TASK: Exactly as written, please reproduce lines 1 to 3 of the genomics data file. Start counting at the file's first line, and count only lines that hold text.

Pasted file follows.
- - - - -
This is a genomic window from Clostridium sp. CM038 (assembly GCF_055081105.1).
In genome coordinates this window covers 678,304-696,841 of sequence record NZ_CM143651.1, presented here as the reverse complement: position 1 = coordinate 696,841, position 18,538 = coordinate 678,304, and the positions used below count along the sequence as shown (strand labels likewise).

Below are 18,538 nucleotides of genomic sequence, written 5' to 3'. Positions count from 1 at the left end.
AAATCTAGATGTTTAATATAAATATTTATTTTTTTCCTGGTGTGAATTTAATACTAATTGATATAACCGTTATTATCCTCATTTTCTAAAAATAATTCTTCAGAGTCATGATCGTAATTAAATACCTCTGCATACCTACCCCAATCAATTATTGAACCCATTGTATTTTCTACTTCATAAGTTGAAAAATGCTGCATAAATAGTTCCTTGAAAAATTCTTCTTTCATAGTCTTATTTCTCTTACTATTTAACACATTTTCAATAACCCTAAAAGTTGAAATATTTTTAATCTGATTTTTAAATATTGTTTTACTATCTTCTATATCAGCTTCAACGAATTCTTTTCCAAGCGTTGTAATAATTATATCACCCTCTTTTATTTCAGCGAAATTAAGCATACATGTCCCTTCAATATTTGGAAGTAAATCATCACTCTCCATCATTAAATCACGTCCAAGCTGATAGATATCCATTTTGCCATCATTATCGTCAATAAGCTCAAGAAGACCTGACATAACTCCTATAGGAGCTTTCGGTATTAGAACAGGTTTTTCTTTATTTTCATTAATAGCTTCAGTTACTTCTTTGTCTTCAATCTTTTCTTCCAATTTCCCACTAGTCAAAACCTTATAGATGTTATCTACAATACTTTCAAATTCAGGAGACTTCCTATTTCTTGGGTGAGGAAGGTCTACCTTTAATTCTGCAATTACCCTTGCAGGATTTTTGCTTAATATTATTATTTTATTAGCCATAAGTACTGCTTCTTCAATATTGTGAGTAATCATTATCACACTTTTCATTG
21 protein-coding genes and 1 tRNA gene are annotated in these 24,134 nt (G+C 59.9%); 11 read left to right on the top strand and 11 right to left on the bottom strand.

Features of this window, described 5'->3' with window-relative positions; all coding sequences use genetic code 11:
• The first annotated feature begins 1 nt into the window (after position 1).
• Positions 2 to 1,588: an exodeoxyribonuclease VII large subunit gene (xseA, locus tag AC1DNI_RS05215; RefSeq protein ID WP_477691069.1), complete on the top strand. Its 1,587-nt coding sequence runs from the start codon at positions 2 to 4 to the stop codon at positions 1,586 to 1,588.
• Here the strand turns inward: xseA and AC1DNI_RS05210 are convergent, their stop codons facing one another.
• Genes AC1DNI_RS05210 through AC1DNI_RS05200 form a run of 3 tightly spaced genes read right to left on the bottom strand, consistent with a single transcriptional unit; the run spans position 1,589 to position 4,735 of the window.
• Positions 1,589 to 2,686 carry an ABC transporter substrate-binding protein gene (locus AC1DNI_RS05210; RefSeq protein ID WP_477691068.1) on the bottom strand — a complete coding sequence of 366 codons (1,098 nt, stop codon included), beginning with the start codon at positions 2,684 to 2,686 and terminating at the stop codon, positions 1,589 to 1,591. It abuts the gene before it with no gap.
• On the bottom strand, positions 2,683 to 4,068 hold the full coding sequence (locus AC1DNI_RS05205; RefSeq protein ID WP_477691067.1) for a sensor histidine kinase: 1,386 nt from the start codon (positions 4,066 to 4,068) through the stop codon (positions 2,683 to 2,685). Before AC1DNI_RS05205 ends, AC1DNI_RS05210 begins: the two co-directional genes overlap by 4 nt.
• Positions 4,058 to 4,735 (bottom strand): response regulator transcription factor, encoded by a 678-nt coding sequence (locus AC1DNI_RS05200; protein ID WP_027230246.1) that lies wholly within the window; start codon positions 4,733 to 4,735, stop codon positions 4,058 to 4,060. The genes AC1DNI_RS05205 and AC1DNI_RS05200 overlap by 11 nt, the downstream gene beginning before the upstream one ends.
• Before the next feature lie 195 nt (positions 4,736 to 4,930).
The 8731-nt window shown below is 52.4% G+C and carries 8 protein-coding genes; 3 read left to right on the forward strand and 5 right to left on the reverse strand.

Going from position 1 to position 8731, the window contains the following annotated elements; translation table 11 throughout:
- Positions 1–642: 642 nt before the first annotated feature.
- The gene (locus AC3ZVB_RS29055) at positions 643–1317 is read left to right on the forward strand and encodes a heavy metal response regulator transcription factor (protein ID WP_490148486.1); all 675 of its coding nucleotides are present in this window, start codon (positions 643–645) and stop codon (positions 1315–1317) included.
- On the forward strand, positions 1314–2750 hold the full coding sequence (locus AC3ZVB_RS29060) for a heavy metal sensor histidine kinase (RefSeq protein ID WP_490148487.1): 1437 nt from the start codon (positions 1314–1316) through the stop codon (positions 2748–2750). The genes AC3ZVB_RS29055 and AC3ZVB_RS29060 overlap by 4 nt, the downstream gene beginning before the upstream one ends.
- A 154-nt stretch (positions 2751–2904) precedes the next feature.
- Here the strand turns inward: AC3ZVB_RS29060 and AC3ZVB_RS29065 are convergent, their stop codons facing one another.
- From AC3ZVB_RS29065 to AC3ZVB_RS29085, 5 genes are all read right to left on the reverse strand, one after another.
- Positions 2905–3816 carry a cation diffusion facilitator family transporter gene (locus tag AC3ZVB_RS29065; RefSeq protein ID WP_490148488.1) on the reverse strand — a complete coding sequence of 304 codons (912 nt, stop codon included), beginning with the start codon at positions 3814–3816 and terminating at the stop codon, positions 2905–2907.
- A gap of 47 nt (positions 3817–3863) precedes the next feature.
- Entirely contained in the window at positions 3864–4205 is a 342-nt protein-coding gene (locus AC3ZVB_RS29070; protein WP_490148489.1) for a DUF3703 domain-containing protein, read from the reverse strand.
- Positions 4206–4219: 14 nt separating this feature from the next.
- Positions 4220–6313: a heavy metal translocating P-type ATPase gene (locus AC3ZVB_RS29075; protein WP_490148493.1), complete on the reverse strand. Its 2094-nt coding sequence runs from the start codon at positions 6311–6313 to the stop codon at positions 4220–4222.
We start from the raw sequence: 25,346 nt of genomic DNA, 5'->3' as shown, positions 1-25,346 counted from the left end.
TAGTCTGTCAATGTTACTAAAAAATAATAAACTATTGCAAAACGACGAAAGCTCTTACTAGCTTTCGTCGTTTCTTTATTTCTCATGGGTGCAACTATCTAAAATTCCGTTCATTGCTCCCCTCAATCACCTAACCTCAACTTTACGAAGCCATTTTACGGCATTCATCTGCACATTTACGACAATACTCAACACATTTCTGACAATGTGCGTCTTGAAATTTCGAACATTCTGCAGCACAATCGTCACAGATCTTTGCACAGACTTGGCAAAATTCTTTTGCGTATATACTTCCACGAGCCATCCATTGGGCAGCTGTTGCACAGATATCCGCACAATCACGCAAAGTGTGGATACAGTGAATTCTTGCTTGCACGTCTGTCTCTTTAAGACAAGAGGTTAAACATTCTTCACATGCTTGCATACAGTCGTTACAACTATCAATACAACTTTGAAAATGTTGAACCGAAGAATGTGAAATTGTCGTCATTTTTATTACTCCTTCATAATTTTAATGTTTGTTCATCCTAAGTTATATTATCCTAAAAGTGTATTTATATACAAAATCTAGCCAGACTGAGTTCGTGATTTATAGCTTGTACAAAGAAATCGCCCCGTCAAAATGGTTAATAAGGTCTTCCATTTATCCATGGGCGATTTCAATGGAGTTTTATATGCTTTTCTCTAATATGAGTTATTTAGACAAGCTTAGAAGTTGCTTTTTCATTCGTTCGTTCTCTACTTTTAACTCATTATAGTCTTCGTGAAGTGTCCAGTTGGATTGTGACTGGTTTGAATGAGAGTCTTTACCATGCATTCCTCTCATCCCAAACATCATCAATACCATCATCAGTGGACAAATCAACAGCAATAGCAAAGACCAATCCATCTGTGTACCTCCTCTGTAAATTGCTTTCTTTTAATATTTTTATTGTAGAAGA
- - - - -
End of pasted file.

This is a genomic window from Clostridium sp. CM038 (assembly GCF_055081105.1).
In genome coordinates this window covers 678,304-696,841 of sequence record NZ_CM143651.1, presented here as the reverse complement: position 1 = coordinate 696,841, position 18,538 = coordinate 678,304, and the positions used below count along the sequence as shown (strand labels likewise).

Below are 18,538 nucleotides of genomic sequence, written 5' to 3'. Positions count from 1 at the left end.